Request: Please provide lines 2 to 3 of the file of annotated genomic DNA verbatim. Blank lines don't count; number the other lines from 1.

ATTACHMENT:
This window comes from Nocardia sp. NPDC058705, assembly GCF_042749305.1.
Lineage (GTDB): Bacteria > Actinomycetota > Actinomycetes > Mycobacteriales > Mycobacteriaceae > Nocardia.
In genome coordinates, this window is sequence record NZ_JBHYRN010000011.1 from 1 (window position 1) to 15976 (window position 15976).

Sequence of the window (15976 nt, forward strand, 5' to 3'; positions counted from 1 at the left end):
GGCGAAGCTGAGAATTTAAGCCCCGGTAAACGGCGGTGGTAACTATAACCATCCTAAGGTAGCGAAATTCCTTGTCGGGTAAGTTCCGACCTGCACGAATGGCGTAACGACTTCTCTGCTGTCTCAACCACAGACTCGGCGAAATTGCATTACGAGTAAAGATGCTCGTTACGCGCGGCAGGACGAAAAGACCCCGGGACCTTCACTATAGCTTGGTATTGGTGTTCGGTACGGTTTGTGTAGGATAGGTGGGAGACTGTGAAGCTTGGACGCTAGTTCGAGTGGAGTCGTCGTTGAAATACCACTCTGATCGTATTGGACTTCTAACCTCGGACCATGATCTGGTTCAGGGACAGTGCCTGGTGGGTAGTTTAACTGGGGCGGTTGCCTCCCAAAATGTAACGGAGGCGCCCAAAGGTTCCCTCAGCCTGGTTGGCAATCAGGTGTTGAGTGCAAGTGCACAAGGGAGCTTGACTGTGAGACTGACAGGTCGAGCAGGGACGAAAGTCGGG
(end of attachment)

Lineage (GTDB): Bacteria > Actinomycetota > Actinomycetes > Mycobacteriales > Mycobacteriaceae > Nocardia.
In genome coordinates, this window is sequence record NZ_JBHYRN010000011.1 from 1 (window position 1) to 15976 (window position 15976).